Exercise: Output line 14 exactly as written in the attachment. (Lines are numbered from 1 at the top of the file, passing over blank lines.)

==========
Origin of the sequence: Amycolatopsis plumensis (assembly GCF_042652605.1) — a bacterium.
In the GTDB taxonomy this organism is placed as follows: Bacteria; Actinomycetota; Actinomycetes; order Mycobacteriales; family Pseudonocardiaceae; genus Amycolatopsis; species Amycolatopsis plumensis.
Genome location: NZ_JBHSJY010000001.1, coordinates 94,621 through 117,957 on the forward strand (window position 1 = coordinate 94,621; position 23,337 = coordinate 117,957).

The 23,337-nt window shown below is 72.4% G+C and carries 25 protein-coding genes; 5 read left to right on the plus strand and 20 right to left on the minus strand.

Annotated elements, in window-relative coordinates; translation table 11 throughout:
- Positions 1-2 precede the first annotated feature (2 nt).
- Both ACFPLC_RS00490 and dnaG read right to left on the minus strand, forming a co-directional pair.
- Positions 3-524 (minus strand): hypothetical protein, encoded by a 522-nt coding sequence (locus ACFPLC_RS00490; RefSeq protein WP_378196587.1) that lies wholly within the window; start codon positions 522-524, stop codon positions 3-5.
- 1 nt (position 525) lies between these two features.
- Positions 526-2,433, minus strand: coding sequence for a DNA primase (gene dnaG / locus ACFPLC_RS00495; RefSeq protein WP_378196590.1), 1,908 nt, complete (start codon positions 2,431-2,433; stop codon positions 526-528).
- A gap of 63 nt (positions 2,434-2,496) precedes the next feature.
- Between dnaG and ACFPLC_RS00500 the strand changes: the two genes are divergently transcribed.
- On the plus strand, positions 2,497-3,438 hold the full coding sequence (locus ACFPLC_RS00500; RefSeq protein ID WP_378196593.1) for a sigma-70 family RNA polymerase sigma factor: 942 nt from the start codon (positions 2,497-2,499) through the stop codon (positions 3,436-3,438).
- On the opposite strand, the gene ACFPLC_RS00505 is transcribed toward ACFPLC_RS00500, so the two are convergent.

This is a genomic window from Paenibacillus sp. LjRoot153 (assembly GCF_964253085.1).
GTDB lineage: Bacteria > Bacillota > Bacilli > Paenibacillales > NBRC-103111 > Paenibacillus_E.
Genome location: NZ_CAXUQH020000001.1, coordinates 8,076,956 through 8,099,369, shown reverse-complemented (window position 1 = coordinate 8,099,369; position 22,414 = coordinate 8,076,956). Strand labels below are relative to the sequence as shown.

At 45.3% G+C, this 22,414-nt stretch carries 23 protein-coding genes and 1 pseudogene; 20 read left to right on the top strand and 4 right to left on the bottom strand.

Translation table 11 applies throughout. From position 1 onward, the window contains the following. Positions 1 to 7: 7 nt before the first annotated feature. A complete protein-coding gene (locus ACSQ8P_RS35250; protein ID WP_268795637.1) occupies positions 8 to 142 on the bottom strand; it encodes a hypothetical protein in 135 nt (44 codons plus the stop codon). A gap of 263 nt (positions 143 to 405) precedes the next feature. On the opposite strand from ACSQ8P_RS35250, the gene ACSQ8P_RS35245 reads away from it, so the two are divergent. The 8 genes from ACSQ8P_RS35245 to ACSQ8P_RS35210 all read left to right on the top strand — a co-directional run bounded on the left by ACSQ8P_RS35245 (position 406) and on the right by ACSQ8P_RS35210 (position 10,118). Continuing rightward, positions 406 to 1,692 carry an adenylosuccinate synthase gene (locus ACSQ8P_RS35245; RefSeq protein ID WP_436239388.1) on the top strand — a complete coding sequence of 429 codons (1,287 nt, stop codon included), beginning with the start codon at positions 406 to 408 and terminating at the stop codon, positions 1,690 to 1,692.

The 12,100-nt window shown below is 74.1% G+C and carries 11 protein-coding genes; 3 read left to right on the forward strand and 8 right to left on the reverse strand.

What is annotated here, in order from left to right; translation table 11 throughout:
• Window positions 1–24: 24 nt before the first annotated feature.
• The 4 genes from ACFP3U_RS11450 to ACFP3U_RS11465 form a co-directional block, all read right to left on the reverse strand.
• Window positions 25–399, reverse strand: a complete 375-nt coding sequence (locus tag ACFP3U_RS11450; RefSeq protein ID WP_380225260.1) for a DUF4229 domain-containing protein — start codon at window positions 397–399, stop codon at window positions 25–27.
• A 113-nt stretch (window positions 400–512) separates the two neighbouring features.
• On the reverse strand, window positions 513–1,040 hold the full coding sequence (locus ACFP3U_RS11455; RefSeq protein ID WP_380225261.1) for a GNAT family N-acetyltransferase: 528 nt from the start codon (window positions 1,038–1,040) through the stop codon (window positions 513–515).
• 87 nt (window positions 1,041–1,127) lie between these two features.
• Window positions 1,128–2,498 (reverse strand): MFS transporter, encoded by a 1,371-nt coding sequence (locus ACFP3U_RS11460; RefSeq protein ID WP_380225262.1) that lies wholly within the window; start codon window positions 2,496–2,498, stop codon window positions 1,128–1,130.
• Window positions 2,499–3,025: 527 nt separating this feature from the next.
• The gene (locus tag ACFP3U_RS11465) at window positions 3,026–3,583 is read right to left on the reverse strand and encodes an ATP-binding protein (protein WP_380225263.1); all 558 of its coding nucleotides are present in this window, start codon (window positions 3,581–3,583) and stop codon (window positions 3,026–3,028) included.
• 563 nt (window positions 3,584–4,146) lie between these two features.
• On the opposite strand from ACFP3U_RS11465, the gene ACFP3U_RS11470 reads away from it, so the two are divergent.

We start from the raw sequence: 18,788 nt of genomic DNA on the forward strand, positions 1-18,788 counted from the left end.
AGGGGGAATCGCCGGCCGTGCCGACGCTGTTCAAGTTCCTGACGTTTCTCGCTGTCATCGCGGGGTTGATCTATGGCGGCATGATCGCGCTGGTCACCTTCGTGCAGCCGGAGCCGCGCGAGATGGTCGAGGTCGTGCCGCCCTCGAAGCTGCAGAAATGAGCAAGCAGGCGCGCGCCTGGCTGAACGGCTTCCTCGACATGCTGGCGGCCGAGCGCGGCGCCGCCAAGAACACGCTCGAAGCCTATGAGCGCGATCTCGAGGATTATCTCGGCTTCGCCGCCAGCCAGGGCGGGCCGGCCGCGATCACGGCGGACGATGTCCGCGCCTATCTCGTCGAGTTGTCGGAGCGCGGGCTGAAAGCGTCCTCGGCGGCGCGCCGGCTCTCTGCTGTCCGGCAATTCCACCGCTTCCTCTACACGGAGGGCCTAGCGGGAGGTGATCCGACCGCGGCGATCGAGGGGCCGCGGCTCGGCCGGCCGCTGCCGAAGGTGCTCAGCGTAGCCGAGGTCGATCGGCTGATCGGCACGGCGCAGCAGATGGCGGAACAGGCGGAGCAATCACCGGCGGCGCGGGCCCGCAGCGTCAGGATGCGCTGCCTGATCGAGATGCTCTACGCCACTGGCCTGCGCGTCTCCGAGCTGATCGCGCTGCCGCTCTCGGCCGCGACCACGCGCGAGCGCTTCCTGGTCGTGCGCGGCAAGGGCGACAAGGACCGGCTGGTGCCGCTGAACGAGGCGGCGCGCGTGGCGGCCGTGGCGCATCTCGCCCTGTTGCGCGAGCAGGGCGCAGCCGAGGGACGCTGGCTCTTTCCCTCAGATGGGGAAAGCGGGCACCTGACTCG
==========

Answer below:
- On the opposite strand, the gene ACFPLC_RS00505 is transcribed toward ACFPLC_RS00500, so the two are convergent.